Staff Picks: Music

The Pumpkins Aren’t Just for Smashing Anymore

When a friend recently told me that he had some free tickets to see The Smashing Pumpkins at the Palace of Auburn Hills and asked if I wanted to go, my first response was "meh."  I love going to concerts, don't get me wrong, but I'm not a big fan of arena shows.  I'm more of a small-to-midsized venue kind of guy; I frequent the Orbit Room and the Intersection in Grand Rapids, for example.  Frankly, there aren't a lot of artists for whom I'm willing to make the long hike to Detroit or Chicago.  And while the Pumpkins were a band I enjoyed during my high school and college years, they haven't exactly done anything that I've cared about for a long, long time.  But my wife convinced me that it would be a fun night, so I acquiesced, and we went with my buddy to see the show.

Now, I'm the kind of guy who has more fun at concerts if I know the music, so I checked out their recent set lists online and discovered that they were starting their recent shows by playing their new album, Oceania, in its entirety from start to finish, followed by selections from the rest of their canon.  I hadn't heard anything off the new album apart from first single "The Celestials."  But not wanting to sit through an hour-and-a-half of music that I wasn't familiar with, I checked out Oceania from this very institution, and set about listening to it repeatedly over the next two days leading up to the concert.

I went in with low expectations; Siamese Dream and Mellon Collie and the Infinite Sadness were quintessential 90s masterpieces, but I never got much out of 1998's Adore or 2000's Machina/The Machines of God.  And following those releases, years of clashing egos, infighting, rotating membership, and the overall decline of sales ended up tearing the band apart.  And had that been the end of the chapter, the Pumpkins would have probably been remembered fondly as a band that burned bright and hot and quickly-one that left its mark on music history.  But front man (and driving creative force) Billy Corgan, a notoriously temperamental and grandiose personality, spent the next decade making it hard to love the Pumpkins.  He'd swear off the band and then reform with different members; he'd verbally attack old band mates in the press; he be dismissive of his audience in interviews; he even swore off making albums ever again, having declared it a "dead" format (he claims Oceania is merely a chunk of a planned 44-song cycle that is to be released as individual singles over a span of many years).  It became hard for a fan to separate the Pumpkins name with the megalomania of Corgan.  Much of this could have been forgiven if, say, any of the music that had trickled out over the years had been engrossing.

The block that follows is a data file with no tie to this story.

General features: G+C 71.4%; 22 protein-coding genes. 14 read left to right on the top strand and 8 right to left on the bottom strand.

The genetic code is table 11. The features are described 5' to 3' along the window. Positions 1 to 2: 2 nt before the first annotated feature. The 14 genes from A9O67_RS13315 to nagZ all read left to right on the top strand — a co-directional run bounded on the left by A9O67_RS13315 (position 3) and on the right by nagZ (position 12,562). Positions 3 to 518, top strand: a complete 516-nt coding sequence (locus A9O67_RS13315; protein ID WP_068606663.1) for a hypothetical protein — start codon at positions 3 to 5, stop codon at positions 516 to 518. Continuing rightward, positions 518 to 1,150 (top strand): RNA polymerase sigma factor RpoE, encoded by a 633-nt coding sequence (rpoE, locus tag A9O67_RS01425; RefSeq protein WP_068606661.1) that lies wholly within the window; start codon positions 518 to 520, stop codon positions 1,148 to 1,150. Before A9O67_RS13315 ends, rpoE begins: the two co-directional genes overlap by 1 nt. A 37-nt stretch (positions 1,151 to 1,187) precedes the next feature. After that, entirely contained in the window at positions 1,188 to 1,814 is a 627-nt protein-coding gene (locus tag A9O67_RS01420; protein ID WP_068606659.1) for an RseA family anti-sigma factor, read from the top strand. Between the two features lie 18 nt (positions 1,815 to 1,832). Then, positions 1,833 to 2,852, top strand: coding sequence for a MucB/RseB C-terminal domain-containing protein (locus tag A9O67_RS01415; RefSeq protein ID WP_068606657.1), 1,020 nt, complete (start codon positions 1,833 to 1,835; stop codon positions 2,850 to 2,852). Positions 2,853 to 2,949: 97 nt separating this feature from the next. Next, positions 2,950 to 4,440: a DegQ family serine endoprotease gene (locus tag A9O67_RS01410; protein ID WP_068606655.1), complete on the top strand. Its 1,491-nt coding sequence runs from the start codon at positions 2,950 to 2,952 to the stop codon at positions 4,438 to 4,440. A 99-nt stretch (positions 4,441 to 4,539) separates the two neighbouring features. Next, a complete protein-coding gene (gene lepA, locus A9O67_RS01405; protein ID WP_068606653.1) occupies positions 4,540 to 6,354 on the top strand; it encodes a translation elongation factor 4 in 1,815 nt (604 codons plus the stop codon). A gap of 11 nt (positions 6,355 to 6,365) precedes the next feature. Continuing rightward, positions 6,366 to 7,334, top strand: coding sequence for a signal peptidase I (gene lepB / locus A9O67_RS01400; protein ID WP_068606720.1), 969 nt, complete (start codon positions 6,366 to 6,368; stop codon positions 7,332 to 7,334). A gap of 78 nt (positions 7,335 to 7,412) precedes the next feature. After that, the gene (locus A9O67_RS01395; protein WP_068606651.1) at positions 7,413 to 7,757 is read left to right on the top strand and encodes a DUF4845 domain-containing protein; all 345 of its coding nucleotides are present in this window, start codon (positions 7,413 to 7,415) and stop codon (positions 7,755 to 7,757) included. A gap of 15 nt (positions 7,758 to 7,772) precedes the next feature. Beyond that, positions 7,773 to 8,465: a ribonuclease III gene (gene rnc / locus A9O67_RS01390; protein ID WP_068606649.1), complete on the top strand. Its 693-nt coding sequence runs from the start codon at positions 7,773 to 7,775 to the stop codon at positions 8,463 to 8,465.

So it was to my surprise that, after a few listens, Oceania grew on me (the album is pronounced "oh-see-AN-ee-ya, not "o-SHUN-ee-ya" or how "ya'll pronounce it up here" as Corgan scolded at the show; I'm not entirely certain what Corgan meant by "up here," considering Detroit is not that much farther north latitudinally than his hometown of Chicago).  There are several standout songs, my favorites being "Panopticon," "My Love Is Winter," "Pinwheels," and "Glissandra."  The song titles and lyrics may be pretentious, but the music is energetic and, at times, ethereal.  It's easily the Pumpkins' most cohesive and satisfying effort since the late 90s.  And while Corgan seems to remain as frustrating and self-indulgent as ever, if he keeps creating music like he's done with Oceania, perhaps he can also make The Smashing Pumpkins relevant again.

Music

Oceania
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DanHoag